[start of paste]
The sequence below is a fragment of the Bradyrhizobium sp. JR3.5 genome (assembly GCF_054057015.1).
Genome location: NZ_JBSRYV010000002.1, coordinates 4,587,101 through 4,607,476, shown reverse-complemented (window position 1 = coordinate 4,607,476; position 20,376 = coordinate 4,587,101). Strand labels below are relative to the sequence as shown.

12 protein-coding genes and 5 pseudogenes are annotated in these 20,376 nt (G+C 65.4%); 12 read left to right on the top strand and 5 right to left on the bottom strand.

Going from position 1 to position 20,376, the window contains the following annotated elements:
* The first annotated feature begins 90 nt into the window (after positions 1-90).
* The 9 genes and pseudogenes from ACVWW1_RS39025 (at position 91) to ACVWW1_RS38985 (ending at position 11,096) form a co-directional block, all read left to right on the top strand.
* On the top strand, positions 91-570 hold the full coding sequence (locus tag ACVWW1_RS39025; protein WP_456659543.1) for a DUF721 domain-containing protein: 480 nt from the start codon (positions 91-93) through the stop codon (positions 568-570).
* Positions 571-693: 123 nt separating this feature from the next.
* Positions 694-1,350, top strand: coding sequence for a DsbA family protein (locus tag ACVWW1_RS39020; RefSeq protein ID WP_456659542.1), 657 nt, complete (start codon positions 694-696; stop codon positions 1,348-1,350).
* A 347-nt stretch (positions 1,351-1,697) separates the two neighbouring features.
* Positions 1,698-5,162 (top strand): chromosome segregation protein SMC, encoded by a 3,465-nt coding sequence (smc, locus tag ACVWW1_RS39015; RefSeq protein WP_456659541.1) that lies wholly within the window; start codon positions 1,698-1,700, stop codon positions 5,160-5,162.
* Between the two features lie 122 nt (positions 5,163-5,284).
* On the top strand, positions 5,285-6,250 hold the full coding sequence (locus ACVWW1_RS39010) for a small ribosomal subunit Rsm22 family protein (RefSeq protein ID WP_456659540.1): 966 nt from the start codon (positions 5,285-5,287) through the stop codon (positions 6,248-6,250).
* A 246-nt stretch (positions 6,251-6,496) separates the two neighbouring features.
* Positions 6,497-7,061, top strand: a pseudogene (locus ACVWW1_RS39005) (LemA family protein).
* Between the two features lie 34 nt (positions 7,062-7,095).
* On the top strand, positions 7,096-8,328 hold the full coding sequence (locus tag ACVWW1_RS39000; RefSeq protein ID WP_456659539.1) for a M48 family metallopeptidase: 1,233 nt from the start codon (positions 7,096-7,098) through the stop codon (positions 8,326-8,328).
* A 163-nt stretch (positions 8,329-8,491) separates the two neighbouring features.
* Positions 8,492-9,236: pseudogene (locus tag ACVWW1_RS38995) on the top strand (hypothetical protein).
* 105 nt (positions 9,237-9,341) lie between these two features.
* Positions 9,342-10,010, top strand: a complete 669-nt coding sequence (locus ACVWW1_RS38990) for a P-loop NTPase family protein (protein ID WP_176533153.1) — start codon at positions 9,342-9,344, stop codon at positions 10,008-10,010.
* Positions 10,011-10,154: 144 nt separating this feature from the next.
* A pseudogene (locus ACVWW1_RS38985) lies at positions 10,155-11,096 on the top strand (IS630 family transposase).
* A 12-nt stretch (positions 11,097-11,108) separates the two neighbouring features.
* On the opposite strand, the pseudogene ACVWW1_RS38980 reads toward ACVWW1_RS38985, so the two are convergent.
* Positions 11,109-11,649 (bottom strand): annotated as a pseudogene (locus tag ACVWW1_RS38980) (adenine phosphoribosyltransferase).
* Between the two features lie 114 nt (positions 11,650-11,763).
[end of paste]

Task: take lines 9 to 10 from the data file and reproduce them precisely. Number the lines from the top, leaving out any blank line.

* Positions 694-1,350, top strand: coding sequence for a DsbA family protein (locus tag ACVWW1_RS39020; RefSeq protein ID WP_456659542.1), 657 nt, complete (start codon positions 694-696; stop codon positions 1,348-1,350).
* A 347-nt stretch (positions 1,351-1,697) separates the two neighbouring features.